Roughly six weeks into the 1947 season, Keller began experiencing soreness in his lower back. It didn't relent. Keller's season ended shortly thereafter, with the ailing star making his final appearance as a pinch hitter on June 23. About a month later, a slipped disk was removed from his spine, a procedure that sidelined him through the Yankees' gripping, ultimately victorious seven-game showdown with the Brooklyn Dodgers in the World Series. It was the beginning of the end for Keller, who largely spent the remainder of his career on the bench, in varying levels of discomfort.

In 1948, Keller appeared in 83 games and started only 60 as the back pain sapped his power; he failed to produce an OPS of at least .900 for the first time, managing a .267/.372/.417 line as a part-time player. He played even more sparingly the following year, logging just 60 games - with the majority of his appearances coming as a pinch hitter. He didn't appear for the Yankees in the World Series, wherein they needed only five games to top the Dodgers again. That winter, the Yankees released Keller.

Keller, however, refused to pack it in. Despite being physically unable to play the outfield, the 33-year-old signed a two-year contract with the Detroit Tigers three weeks after his release to be, in his words, "the highest-paid pinch hitter in the game." And, as it happens, Keller thrived in his extremely limited action. Across 64 plate appearances in 1950, Keller, who started just four times that season, hit .314/.453/.569, providing a valuable bat off the bench for the Tigers. Detroit ultimately finished three games behind the Yankees, the eventual World Series champs.

Keller acquitted himself well in that same role in 1951, posting an .805 OPS in 74 plate appearances in what was functionally his last season. Keller remained unemployed for months after his contract with Detroit expired before re-signing with the Yankees with less than a month to go in the 1952 campaign; he appeared in two games, struck out in his lone at-bat, and was released at season's end, having played his last major-league game at age 35.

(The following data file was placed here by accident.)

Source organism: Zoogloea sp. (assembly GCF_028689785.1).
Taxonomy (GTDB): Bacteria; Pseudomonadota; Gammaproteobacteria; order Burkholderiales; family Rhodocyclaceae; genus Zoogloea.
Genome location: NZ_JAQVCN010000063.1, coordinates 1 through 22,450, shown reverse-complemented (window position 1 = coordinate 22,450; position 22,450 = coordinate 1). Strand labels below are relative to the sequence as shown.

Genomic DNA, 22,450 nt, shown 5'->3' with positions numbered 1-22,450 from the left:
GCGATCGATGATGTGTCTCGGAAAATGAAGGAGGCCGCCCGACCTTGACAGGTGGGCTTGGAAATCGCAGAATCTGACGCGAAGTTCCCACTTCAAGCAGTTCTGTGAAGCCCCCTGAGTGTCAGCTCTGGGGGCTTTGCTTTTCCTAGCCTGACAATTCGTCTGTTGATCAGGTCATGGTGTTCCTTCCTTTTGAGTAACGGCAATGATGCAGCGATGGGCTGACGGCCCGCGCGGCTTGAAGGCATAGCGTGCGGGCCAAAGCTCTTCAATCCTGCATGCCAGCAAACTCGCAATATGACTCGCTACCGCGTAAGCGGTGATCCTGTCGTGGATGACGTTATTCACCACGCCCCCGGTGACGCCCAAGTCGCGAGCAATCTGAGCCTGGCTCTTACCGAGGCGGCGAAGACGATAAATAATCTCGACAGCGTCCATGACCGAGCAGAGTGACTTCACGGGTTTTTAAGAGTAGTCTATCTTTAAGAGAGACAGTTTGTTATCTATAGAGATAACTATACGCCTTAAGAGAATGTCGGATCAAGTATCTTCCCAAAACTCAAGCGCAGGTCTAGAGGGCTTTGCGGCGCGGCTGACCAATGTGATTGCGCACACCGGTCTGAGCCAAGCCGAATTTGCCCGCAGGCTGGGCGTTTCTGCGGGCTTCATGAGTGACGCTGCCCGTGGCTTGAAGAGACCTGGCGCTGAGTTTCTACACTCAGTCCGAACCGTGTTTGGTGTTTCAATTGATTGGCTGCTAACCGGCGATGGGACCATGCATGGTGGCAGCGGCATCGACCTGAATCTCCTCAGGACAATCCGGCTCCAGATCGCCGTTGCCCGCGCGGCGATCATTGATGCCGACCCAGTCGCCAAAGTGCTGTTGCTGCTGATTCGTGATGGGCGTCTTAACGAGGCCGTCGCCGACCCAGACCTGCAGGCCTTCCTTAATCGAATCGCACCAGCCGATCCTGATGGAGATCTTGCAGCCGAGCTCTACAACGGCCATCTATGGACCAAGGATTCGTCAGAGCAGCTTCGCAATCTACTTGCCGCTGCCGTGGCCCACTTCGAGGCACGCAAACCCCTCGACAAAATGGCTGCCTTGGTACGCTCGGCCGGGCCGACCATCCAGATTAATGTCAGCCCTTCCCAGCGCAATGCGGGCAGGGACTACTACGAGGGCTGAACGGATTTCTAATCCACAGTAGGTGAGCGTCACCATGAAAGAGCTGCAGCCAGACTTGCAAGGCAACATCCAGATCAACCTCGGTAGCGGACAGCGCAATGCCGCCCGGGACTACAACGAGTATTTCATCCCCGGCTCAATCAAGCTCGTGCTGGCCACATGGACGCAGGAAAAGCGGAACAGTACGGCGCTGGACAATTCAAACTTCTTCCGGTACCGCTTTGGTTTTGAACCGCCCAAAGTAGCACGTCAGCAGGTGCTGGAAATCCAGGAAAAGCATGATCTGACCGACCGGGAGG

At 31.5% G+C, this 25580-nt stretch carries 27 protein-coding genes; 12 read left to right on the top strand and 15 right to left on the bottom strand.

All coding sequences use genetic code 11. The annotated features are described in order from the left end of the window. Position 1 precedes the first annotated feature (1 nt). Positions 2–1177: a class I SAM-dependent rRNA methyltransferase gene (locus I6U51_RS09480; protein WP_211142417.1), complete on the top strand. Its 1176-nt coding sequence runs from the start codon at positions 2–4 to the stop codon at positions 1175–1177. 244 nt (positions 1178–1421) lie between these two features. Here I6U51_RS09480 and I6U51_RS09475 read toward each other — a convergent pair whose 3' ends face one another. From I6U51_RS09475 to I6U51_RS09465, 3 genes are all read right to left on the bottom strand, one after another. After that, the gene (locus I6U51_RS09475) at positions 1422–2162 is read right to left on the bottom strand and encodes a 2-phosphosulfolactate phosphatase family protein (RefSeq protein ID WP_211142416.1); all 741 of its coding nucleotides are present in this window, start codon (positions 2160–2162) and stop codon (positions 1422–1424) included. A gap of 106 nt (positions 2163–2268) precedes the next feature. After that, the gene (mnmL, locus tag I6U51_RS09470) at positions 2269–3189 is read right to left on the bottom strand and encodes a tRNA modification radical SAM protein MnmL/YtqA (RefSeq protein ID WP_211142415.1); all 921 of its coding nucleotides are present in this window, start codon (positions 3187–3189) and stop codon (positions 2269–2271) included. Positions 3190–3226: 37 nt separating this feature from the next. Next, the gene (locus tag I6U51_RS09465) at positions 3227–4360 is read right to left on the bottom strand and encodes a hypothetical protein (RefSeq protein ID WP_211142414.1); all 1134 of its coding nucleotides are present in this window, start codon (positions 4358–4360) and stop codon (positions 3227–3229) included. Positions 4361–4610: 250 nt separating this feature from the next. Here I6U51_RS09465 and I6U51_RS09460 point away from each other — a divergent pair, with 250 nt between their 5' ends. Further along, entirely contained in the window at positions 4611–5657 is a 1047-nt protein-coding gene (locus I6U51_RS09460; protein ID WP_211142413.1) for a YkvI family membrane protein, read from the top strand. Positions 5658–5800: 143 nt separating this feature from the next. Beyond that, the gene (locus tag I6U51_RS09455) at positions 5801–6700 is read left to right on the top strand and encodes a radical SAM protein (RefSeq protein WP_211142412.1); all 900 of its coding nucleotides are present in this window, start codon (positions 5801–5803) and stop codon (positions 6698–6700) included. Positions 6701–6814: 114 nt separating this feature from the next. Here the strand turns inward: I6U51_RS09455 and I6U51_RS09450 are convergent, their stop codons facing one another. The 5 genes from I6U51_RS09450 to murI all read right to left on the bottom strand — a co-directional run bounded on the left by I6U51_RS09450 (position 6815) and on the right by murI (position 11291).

More than a half-century since, Keller's memory has faded. His body of work, owing to a steep decline that started early, was too small for him to receive serious consideration for Hall of Fame induction, and time has eroded his primacy to that incredibly prosperous stretch the Yankees enjoyed during his tenure.

But Keller still logged more than 4,500 plate appearances in the big leagues - a sample that ought not to be dismissed outright; it's nearly 1,000 more than Mookie Betts has to date - and put up a better OPS than Frank Robinson, Ken Griffey Jr., and Albert Pujols. He got on base more frequently than Larry Walker, Chipper Jones, and Rickey Henderson. He outslugged the likes of Willie McCovey, Harmon Killebrew, and Gary Sheffield. And after adjusting for league and park effects, he was a more valuable hitter than Edgar Martinez, Miguel Cabrera, and Joey Votto.

If nothing else, that's worth remembering.

Jonah Birenbaum is theScore's senior MLB writer. He steams a good ham. You can find him on Twitter @birenball.